- The Washington Times - Tuesday, September 25, 2007

The video-game world braced yesterday for today’s debut of “Halo 3,” expected to help Microsoft and its XBox 360 console in its battle against Nintendo’s Wii and Sony’s Playstation 3.

Microsoft Corp. was scheduled to release the game in the United States at 12:01 a.m. today and in 37 countries by the end of the week with a series of high-profile events.

“With nary a pirate, a spider or a wand in sight, day-one sales of the highly anticipated video game are expected to shatter entertainment sales records and top the biggest entertainment launches of all time,” Microsoft said, comparing the event to releases of “Harry Potter” and “Pirates of the Caribbean.”

Microsoft won’t divulge exact sales predictions for “Halo 3” and won’t specify just how many tens of millions they poured into developing it but seems confident of outdoing the “Spider-Man 3” movie, the summer blockbuster that grossed $151 million in its first day.

Released in 2004, “Halo 2” grossed $125 million during the first 24 hours of its release, according to company sales statistics.

“We know we’re going to clear that,” Microsoft spokesman Ryan James said.

For months, the “Halo 3” hype machine has been in overdrive with star-studded events where celebrities effuse about how chic it is to be a “Halo” geek. Then there’s a merchandising juggernaut that would make George Lucas proud: From “Halo 3” edition Mountain Dew soda bottles to novels, comic books and action figures.

Even for some self-professed “Halo” fans, it’s all getting to be a bit much.

“It’s crazy, you see it everywhere,” said Rich Douek, a 32-year-old graphic designer who lives in New York. He plans on buying “Halo 3” soon but said he would not line up for one of the midnight madness events last night.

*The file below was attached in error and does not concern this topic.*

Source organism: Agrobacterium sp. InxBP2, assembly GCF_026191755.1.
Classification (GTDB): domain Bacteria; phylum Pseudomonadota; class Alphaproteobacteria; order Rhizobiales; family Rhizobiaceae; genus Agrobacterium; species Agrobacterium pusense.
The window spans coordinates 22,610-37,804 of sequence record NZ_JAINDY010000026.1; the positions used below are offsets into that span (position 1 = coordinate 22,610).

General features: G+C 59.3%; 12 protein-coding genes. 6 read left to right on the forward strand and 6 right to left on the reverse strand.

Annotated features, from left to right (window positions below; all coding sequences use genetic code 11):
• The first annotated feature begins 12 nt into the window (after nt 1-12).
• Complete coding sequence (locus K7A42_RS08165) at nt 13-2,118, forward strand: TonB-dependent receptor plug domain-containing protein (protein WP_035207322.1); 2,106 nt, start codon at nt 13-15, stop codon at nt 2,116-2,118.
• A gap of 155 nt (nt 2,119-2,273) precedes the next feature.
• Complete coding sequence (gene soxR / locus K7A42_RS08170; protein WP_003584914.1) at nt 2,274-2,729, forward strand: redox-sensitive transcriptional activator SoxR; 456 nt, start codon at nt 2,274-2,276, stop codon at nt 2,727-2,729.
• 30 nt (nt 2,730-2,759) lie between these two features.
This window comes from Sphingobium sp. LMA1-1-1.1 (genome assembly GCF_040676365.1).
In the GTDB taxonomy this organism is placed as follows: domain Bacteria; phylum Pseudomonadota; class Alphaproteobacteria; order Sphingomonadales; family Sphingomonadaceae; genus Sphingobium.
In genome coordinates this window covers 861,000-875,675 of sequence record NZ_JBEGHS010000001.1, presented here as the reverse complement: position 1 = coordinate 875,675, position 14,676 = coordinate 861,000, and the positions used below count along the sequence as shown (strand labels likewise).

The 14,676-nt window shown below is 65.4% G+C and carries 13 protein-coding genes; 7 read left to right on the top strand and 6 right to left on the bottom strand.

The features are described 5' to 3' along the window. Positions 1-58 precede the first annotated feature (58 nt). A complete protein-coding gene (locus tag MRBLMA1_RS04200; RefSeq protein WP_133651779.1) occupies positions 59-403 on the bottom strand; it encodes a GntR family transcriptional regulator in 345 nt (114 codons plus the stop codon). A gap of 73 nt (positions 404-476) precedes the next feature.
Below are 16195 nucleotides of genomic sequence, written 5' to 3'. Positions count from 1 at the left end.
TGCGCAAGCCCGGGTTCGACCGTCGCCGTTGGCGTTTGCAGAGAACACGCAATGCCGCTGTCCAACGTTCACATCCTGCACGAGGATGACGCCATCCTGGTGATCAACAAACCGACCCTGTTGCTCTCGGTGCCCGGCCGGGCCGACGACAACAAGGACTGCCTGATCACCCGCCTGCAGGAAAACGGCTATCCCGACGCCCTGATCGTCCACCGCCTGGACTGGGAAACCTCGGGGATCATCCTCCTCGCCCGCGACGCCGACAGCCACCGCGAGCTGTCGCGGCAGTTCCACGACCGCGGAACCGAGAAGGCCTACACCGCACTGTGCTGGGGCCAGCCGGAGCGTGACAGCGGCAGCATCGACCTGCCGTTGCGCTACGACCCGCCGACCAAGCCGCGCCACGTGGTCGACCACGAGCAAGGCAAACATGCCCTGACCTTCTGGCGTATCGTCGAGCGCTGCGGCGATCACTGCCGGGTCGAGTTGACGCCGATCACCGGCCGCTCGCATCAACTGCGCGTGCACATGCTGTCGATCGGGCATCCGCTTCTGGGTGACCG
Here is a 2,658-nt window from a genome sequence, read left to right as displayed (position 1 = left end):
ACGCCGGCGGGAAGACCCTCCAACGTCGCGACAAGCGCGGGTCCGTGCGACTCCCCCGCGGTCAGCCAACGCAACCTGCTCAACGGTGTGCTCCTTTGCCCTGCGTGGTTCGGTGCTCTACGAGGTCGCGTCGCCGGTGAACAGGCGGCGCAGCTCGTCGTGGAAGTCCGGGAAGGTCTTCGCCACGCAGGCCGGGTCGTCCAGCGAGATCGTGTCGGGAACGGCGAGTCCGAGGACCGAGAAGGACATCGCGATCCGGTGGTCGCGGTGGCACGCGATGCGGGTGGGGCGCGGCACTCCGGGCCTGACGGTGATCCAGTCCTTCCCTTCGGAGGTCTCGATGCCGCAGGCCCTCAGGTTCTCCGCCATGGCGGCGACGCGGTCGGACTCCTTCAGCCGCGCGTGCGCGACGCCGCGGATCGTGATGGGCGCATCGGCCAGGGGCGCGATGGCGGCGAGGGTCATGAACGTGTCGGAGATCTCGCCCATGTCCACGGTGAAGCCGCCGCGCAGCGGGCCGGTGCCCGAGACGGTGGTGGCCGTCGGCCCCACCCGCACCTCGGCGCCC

“At the end of the day it’s just a really good first-person shooter. I don’t see it as breaking any molds or being any new revolutionary concept in gaming,” he said. “It may turn out to be best first-person shooter ever, but it’s not going to, like, change the world in a meaningful way.”

In Atlanta, insurance worker Graham Jones, 25, planned to be among the first in line at a local GameStop store to snag his pre-ordered $69.99, “limited edition” version of the game that includes an art book and other extras.

More than 1 million copies of the game have been pre-ordered, according to Microsoft. There is also a $59.99 “regular edition” that comes with just the game; a $129.99 “legendary edition” complete with a replica helmet worn by Master Chief; and a $399.99 special edition XBox 360 with a “Halo”-themed custom paint job — but no “Halo 3” game.

“I’ll be there at 12:01 a.m. with all the other 14-year-olds to get my copy,” Mr. Jones said. “I gotta work and I gotta eat, but I can sacrifice my sleep.”

A Best Buy Co. store near Times Square also was to open at midnight so rabid fans could get their hands on the game as soon as possible.

“Halo 3” promises to tie up the loose ends in “Halo 2” that left some fans confused, even angry, said Brian Jarrard, an executive for Bungie Studios, which Microsoft acquired in 2000.

With the tag line “Finish the Fight,” it resumes the saga of hero Master Chief, a masked human soldier of the future, returning to Earth in the midst of a battle for humanity’s survival.

The alien armies of the Covenant are seeking to take over the planet, while an even more nefarious alien threat called the Flood threatens the galaxy’s existence. As a player, gamers will guide Master Chief in the single-story mode to the conclusion.

“We’ve definitely heard a lot of complaints about the cliffhanger ending in ‘Halo 2,” ” Mr. Jarrard said. “For us, this is the third chapter. We are definitely wrapping up the story arc. We talk about it as our ‘Return of the King.” ”

The significance of “Halo” can’t be underestimated for Microsoft, which was a newcomer to the video game console business when it debuted the original XBox in 2001.

“Halo: Combat Evolved,” the first game in the series, “really defined an entire gaming platform,” said Dan Hsu, editor in chief of Electronic Gaming Monthly.

“Halo” and “Halo 2” have gone on to sell 14.8 million copies on the XBox and PC, according to Microsoft.

“When you look back at when XBox launched, there was this cold software company trying to get into the gaming market,” he said. “If it weren’t for Halo 1, who knows if there would still be an XBox.”

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